Meditating Monk and Light. PD image: Pixabay.

“Unnecessary noise is the most cruel absence of care that can be inflicted on sick or well.” ~ Florence Nightingale (1820-1910), social reformer and founder of modern nursing

In a world and culture of increasing and relentless noise, the benefits and healing power of silence is getting more attention.


Constant noise & tech exposure takes its toll on your health, mind, wellbeing and creativity. Quiet time benefits all, and then some.

The Details and the Story on Noise & Quiet

This story and theme has an unexpected link to Mary Magdalene, in whose remembrance the July 22nd ‘feast day’ is observed. But first, another, more recent heroine.

Florence Nightingale, the social reformer and founder of modern nursing, noticed this more than 100 years ago, observing that “unnecessary noise” was aggravating to her patients, causing distress, interrupting sleep, and interfering with healing.

Contemporary science is proving Nightingale’s observations, confirming what we likely know but perhaps don’t have the will to do much about.

People and gadgets. PD Image courtesy of 50Stock.

The perpetual noise and being ‘plugged in’ from the time we awaken in the morning to the time we go to bed at night — and likely while we (attempt to) sleep, if we keep our electronic gadgets nearby, or have music playing or the television left on.

Neuroscience researchers and timeless spiritual wisdom agree when it comes not just to the luxury of quiet time, but the necessity of it for health, healing, and wellbeing.

Do a web search on it and you’ll see for yourself the number of research studies delving into various aspects of noise, being perpetually ‘plugged in’, and the effects on the brain and thus the rest of our body.

Crowds and Smartphones. PD Image by Staboslaw via Pixabay.

Stress, anxiety, higher blood pressure, disrupted sleep, fragmented attention spans. The list goes on. And on. And on.

For the technophiles among us — those of us who love, are grateful for, and frequently use the technology — this underscores the need to be mindful and discerning about time away from it.

But the noise comes at us from all directions, constantly, not just our personal use of all the gadgets in a typical household or neighborhood.

The healing and wellbeing-supportive effects of non-tech environments, and some actual quiet time, become even more important.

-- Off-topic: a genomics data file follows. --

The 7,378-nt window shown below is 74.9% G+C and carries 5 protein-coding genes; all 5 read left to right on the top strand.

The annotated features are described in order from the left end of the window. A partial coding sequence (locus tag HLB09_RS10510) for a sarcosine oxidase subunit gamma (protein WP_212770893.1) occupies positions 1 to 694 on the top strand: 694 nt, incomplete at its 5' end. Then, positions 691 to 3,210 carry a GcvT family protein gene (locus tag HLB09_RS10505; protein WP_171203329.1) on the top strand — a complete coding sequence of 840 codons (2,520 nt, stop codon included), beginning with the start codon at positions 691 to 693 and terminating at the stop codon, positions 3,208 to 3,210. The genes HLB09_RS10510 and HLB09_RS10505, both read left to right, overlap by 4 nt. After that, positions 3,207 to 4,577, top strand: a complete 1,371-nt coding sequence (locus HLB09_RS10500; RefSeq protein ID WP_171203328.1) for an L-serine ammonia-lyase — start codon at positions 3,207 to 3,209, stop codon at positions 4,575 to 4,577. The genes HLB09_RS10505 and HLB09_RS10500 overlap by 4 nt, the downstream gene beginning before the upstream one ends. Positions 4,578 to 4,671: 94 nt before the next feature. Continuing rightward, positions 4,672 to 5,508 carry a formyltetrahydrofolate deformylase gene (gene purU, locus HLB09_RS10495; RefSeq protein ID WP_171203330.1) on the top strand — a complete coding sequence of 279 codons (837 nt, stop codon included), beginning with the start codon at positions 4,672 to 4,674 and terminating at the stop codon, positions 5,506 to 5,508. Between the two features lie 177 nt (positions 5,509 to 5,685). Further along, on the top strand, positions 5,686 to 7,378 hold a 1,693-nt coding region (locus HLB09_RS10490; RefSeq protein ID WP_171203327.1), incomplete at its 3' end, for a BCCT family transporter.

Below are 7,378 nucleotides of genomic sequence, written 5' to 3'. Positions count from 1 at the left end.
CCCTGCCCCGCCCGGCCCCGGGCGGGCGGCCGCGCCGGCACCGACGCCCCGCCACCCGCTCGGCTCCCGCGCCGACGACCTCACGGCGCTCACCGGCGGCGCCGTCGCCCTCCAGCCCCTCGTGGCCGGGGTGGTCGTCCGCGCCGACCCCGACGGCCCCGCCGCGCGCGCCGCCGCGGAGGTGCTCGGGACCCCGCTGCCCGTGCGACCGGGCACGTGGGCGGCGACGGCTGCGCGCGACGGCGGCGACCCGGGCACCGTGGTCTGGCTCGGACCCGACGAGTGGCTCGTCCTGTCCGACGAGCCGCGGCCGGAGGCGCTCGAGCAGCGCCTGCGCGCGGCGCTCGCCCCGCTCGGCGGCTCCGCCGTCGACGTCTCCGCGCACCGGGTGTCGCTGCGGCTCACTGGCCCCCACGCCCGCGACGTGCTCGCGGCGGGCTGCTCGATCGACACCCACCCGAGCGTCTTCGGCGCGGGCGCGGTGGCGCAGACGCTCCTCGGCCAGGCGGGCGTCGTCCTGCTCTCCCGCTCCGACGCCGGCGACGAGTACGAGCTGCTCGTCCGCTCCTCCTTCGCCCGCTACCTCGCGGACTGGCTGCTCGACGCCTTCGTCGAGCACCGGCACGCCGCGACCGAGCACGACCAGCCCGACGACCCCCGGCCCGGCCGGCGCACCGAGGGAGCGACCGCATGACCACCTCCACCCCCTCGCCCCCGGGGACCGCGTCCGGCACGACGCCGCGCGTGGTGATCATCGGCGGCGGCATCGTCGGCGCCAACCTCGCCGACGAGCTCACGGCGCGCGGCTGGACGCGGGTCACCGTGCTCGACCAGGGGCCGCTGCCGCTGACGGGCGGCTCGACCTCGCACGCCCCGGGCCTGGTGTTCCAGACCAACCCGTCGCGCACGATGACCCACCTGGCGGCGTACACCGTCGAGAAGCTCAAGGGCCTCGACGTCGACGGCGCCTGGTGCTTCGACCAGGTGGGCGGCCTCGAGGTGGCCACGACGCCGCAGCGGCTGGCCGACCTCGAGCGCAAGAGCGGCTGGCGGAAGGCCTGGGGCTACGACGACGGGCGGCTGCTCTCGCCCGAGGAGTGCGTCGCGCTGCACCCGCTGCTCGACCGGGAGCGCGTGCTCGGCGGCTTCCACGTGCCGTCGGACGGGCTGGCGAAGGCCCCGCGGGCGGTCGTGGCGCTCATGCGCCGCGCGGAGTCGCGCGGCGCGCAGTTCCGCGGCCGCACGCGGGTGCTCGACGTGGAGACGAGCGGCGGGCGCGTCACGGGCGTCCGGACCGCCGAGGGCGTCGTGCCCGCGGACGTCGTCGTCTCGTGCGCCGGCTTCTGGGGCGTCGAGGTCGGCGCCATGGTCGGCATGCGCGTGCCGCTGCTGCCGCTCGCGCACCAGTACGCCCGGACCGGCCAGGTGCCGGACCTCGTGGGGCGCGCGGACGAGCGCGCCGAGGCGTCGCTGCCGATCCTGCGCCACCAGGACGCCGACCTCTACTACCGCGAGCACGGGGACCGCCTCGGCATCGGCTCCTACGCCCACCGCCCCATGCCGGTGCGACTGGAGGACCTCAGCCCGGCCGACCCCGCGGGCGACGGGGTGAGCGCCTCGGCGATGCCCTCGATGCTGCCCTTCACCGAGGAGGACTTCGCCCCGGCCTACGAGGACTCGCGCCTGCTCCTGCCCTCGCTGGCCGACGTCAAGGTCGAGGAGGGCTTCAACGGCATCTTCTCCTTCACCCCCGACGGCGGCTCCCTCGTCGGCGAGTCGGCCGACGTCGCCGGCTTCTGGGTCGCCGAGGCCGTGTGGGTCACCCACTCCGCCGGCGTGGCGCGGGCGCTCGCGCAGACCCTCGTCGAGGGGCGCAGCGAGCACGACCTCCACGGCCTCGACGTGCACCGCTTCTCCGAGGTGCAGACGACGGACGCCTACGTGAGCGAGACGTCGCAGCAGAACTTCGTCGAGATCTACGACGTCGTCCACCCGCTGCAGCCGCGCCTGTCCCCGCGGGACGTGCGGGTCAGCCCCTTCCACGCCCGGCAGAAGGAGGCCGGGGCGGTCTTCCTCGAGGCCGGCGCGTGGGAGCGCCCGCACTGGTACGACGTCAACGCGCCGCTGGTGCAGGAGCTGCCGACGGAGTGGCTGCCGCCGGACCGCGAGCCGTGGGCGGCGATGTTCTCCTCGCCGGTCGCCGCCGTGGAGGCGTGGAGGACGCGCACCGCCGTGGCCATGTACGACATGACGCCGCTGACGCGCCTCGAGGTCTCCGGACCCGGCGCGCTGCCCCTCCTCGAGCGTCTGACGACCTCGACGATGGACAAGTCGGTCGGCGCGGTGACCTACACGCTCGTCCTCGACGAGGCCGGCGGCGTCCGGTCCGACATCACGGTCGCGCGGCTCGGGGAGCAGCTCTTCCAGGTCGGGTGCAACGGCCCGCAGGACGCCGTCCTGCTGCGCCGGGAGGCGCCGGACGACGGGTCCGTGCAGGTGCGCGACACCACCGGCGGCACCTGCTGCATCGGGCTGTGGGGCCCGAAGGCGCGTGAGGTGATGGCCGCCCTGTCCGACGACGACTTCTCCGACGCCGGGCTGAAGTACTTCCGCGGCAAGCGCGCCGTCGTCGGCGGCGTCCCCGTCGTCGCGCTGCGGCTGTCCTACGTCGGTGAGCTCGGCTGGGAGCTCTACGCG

St Dyfnog’s Well, in Lianrhaiadr yn Cinmerch, Denbighshire, Wales. Image courtesy of Megalithic Portal.

A Huffington Post article, Why Silence is So Good for Your Brain,” neatly refers to several different research studies, including one that found that even two minutes of silence was more beneficial than listening to relaxing music.

A Nautilus Journal article, This is Your Brain on Silence,” notes that in our time of perpetual noise and distraction, silence is becoming a hot commodity.

“In a loud world, silence sells,” notes the Nautilus interviewee.

You know you’re in trouble when.

Yet while some may gladly pay for silence, and at premium prices, it can pretty much be free, if we choose it and apply some creativity (and, if addicted to the over-stimulation, a bit of will and resilience, and a good mentor/teacher or two).

A Pew research study found that 75-percent of those surveyed about the value of their public libraries cited the access to quiet.

Pancho Ramos Stierle. Image – occupylove dot org.

Otherwise, there are more than a few possibilities for enjoying the wonderful technology, and allowing our mind, brain, and body to slow down, and bathe and heal in a bit of stillness and quiet.

Meditation; quiet reflection; stepping away from the tech, turning off the smartphones and televisions and laptops, or stepping away from the ‘hearing zone’ of them (and sensing zone, since the static they throw off can be equally agitating); “getting some Nature,” as a friend of mine says.

To see the effects of the over-stimulation and chronic noise — and the research at this point is pretty decisive — is enough to move most of us to make better decisions, for ourselves and those in our care.

Shhhhh. Where will you make room for some quiet each day?

(A few minutes before the day’s activity and just before you turn in for sleep are good places to begin.)

For the Mary Magdalene link, see The Inner Way of Mary Magdalene.

See also: My recent post, The Value of Boredom & Brain-Recovery TIme

Big Love & Wishing you wellbeing,


Osmosis Zen Garden, Sebastopol, CA. Photo by Jamie Walters, Sophia’s Children. Feel free to use it with source + link to this page.